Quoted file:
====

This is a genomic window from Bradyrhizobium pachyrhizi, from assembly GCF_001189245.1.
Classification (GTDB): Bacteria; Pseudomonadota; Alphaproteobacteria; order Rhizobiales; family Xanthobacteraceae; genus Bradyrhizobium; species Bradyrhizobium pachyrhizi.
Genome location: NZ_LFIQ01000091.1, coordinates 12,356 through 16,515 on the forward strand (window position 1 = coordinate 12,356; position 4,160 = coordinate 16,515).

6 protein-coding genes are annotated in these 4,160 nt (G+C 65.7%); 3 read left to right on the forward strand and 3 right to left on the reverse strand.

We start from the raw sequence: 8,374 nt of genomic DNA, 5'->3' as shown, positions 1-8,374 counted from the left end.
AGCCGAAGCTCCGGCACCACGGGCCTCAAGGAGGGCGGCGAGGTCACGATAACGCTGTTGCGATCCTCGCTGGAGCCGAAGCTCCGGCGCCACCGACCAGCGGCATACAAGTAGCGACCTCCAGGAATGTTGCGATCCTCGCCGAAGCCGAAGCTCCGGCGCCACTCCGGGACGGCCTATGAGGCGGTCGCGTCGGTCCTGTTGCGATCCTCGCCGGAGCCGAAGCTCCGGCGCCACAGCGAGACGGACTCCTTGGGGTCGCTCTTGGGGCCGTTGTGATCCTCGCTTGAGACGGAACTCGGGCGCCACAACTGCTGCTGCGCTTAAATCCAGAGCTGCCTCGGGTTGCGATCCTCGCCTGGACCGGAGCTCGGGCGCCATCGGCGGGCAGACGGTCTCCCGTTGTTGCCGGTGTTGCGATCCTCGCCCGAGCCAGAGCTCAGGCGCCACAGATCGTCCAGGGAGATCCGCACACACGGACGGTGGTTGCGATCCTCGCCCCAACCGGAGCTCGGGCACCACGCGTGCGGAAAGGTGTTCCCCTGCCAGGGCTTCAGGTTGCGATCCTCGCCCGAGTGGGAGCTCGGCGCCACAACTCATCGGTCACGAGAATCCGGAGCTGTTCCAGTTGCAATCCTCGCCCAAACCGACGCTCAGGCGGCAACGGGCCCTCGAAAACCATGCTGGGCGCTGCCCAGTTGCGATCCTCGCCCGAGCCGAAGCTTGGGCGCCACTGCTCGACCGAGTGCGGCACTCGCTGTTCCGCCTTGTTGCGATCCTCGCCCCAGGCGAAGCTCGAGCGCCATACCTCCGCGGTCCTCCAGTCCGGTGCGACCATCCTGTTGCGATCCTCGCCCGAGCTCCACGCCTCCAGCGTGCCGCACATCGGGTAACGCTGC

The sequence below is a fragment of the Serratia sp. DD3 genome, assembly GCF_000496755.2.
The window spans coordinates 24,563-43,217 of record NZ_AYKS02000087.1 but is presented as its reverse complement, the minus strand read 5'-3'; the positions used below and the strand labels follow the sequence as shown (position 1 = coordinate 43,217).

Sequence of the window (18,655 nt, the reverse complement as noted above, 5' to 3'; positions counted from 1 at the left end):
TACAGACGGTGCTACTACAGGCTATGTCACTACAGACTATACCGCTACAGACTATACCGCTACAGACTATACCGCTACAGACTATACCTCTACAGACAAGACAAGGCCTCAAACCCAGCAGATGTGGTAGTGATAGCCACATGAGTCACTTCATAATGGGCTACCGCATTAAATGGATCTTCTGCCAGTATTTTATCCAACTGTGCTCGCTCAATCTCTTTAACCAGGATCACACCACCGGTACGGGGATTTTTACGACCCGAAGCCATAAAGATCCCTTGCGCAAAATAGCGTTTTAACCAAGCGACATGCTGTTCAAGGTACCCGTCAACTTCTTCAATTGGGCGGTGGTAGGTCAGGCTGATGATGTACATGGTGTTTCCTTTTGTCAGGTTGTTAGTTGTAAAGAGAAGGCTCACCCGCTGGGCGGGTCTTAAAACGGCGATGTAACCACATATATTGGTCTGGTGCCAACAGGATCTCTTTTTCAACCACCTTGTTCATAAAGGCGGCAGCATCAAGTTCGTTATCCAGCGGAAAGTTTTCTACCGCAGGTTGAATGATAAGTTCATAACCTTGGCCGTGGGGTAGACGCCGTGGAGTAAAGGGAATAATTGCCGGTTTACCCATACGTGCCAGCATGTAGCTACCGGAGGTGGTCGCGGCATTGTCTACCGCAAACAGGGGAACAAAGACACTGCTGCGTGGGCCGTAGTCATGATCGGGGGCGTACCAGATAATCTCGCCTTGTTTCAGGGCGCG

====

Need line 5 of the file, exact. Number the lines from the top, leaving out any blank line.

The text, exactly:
We start from the raw sequence: 8,374 nt of genomic DNA, 5'->3' as shown, positions 1-8,374 counted from the left end.